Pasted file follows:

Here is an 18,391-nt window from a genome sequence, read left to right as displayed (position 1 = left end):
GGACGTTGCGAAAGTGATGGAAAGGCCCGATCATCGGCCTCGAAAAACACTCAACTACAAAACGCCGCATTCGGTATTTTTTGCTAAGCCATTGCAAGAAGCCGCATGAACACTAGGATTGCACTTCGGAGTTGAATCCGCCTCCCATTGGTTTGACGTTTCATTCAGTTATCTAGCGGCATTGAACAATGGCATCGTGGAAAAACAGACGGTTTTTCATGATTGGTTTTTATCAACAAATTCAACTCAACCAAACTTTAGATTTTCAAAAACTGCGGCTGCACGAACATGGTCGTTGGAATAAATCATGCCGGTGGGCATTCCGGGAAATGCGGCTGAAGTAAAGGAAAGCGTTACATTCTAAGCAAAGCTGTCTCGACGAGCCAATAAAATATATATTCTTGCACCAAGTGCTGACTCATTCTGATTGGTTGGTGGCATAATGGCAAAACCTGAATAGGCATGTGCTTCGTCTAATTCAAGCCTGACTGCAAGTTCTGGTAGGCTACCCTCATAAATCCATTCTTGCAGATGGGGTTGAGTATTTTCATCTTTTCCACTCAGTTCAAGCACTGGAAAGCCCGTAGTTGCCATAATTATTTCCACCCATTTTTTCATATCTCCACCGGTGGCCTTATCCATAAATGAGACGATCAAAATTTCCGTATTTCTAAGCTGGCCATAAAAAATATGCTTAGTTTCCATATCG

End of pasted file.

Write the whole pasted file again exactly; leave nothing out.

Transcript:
Here is an 18,391-nt window from a genome sequence, read left to right as displayed (position 1 = left end):
GGACGTTGCGAAAGTGATGGAAAGGCCCGATCATCGGCCTCGAAAAACACTCAACTACAAAACGCCGCATTCGGTATTTTTTGCTAAGCCATTGCAAGAAGCCGCATGAACACTAGGATTGCACTTCGGAGTTGAATCCGCCTCCCATTGGTTTGACGTTTCATTCAGTTATCTAGCGGCATTGAACAATGGCATCGTGGAAAAACAGACGGTTTTTCATGATTGGTTTTTATCAACAAATTCAACTCAACCAAACTTTAGATTTTCAAAAACTGCGGCTGCACGAACATGGTCGTTGGAATAAATCATGCCGGTGGGCATTCCGGGAAATGCGGCTGAAGTAAAGGAAAGCGTTACATTCTAAGCAAAGCTGTCTCGACGAGCCAATAAAATATATATTCTTGCACCAAGTGCTGACTCATTCTGATTGGTTGGTGGCATAATGGCAAAACCTGAATAGGCATGTGCTTCGTCTAATTCAAGCCTGACTGCAAGTTCTGGTAGGCTACCCTCATAAATCCATTCTTGCAGATGGGGTTGAGTATTTTCATCTTTTCCACTCAGTTCAAGCACTGGAAAGCCCGTAGTTGCCATAATTATTTCCACCCATTTTTTCATATCTCCACCGGTGGCCTTATCCATAAATGAGACGATCAAAATTTCCGTATTTCTAAGCTGGCCATAAAAAATATGCTTAGTTTCCATATCG